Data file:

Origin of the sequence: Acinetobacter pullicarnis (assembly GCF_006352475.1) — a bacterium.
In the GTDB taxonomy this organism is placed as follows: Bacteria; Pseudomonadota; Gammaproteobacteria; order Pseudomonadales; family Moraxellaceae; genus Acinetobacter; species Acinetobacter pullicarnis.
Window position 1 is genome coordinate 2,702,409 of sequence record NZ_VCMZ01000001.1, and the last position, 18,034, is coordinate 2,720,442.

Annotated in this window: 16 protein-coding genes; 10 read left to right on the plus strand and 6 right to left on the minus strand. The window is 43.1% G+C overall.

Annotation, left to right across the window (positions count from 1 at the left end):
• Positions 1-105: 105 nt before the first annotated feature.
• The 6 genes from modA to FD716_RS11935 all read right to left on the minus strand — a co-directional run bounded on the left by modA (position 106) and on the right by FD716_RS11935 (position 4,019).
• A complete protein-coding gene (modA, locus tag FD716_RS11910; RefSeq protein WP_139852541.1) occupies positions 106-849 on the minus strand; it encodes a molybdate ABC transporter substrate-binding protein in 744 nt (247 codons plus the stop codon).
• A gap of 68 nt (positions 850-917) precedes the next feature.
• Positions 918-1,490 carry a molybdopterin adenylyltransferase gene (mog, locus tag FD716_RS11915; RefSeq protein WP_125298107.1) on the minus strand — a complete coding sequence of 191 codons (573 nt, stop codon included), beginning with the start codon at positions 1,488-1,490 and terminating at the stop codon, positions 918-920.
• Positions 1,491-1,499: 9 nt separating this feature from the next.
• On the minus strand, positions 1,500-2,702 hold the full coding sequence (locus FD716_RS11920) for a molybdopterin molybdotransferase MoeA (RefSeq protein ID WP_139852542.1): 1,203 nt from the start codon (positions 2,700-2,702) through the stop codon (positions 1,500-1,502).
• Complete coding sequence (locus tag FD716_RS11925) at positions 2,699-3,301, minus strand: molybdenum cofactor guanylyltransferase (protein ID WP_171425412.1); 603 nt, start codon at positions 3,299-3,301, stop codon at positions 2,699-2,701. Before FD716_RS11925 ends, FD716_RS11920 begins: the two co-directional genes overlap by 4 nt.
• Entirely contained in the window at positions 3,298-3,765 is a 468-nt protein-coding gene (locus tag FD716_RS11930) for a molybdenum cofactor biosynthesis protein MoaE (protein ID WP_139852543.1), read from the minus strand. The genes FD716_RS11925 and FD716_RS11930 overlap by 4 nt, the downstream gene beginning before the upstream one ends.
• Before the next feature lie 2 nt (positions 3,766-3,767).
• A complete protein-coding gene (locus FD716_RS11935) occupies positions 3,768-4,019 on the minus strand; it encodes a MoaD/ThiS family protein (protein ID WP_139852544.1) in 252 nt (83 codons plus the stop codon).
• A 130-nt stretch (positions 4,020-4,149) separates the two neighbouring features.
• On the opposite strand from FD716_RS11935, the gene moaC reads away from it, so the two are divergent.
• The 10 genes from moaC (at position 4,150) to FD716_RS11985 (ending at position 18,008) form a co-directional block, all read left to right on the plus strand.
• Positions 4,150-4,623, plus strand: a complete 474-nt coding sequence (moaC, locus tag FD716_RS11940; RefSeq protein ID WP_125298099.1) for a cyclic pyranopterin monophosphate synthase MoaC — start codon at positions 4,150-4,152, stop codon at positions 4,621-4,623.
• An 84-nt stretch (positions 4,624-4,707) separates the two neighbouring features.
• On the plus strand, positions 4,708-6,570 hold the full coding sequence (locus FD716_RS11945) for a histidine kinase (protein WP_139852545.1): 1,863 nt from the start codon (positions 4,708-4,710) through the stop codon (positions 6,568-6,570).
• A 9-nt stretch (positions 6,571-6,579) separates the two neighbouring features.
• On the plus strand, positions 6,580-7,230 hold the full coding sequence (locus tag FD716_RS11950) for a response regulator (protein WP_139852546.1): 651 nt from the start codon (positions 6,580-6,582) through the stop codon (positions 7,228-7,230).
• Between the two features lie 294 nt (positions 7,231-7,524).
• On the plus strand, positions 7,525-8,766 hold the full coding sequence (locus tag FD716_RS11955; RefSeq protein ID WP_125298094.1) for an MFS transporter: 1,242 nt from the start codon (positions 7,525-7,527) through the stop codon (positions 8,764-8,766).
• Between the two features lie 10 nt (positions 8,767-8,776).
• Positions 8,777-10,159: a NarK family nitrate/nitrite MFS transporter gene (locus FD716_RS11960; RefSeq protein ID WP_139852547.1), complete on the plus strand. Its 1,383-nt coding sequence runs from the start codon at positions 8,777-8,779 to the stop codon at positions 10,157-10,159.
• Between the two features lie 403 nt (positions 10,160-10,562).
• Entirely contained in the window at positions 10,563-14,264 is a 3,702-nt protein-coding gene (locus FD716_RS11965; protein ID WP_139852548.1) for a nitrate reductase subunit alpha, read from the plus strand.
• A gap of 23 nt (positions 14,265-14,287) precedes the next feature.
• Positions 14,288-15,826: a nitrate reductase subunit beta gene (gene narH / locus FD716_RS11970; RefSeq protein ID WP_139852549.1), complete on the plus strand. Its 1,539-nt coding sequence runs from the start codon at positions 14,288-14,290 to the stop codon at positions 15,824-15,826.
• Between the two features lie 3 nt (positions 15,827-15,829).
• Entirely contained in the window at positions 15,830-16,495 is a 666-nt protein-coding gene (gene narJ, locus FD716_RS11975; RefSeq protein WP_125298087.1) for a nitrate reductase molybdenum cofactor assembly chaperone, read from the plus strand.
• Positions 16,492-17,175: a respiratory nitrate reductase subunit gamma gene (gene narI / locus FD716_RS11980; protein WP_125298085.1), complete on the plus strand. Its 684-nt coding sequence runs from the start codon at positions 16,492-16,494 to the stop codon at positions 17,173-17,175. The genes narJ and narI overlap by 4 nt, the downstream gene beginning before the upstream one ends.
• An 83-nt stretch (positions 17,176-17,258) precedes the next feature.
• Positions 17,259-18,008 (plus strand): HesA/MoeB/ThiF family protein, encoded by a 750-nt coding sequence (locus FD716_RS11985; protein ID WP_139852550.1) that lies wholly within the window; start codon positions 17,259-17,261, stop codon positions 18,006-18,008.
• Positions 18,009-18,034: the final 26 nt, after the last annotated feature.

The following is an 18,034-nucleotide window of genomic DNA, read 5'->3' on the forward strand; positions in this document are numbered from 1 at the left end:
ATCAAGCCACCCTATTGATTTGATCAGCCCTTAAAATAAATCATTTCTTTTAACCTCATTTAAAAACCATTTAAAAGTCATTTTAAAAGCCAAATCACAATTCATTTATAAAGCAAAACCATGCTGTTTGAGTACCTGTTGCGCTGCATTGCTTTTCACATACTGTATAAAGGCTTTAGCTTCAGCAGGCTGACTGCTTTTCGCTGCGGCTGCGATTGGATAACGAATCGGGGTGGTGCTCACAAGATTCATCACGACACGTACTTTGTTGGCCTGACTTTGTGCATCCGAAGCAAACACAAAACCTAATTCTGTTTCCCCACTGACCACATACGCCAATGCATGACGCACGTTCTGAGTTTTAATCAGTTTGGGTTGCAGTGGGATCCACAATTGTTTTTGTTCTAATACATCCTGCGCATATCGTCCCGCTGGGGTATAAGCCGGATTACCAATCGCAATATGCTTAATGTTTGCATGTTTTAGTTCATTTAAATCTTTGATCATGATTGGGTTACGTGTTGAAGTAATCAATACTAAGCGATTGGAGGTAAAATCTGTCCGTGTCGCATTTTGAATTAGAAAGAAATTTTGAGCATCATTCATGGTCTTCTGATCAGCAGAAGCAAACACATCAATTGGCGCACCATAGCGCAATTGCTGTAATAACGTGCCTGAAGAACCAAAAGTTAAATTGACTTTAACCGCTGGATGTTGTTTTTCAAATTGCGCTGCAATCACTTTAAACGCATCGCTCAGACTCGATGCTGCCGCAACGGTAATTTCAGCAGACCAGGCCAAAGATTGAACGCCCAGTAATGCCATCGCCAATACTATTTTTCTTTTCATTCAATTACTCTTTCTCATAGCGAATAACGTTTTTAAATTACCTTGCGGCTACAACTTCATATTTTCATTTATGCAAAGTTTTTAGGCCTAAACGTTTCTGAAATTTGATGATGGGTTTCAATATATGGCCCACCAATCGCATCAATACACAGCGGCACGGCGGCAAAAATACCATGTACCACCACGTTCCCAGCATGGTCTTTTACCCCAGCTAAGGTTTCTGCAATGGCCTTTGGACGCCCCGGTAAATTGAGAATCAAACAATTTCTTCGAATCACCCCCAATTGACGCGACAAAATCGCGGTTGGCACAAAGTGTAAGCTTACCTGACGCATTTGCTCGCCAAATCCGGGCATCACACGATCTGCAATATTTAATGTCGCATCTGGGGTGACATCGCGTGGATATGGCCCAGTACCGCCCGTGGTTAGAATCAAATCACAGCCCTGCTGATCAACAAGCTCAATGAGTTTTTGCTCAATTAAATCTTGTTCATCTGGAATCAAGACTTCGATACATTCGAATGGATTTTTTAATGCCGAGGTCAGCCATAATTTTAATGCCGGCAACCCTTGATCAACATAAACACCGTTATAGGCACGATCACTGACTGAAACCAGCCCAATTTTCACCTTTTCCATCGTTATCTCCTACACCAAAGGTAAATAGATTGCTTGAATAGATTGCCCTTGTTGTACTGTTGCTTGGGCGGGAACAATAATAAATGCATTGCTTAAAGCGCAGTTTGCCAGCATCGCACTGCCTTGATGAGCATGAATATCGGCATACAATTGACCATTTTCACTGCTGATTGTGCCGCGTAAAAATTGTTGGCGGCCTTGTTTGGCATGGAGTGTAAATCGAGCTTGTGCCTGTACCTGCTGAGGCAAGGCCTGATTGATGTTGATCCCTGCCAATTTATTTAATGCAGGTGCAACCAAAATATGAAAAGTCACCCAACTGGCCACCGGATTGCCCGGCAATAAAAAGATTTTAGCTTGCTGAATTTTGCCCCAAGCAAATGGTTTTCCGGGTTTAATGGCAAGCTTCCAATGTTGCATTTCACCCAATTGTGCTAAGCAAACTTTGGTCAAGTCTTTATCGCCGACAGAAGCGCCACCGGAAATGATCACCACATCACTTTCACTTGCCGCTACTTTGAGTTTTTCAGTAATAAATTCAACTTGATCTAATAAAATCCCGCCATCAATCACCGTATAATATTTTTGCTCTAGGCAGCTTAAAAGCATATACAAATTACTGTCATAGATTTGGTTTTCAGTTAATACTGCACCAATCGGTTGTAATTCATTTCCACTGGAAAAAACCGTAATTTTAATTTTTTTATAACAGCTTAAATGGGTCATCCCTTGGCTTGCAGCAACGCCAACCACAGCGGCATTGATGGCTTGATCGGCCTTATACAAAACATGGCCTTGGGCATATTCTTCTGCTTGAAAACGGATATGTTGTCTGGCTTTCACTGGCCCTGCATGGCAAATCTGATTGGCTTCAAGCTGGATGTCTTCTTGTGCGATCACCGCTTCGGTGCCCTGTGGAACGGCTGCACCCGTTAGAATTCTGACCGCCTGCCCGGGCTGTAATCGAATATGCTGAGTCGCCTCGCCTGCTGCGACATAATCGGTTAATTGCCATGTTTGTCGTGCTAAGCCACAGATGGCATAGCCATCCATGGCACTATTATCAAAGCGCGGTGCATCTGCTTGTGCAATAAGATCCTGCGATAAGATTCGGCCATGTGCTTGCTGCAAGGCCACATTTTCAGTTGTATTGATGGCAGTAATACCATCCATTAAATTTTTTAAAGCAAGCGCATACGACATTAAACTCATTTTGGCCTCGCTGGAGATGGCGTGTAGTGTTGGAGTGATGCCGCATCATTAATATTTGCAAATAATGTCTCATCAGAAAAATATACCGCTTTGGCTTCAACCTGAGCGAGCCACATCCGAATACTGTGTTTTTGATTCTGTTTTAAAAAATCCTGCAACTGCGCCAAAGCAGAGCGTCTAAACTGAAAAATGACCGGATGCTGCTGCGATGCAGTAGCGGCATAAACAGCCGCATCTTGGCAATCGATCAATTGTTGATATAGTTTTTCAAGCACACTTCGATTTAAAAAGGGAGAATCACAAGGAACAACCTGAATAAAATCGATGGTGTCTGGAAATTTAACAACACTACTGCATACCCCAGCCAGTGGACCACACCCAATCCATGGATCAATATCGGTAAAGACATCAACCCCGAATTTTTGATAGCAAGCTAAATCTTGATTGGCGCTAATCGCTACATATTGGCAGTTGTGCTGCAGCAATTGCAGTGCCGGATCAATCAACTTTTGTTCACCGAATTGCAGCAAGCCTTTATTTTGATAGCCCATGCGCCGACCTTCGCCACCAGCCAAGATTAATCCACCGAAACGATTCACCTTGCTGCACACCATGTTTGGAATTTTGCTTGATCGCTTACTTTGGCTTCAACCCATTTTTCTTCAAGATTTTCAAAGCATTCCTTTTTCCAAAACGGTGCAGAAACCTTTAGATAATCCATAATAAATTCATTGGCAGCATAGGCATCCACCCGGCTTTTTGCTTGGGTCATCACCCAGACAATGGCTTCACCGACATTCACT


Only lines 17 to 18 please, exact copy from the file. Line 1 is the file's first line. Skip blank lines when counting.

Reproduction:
• A 130-nt stretch (positions 4,020-4,149) separates the two neighbouring features.
• On the opposite strand from FD716_RS11935, the gene moaC reads away from it, so the two are divergent.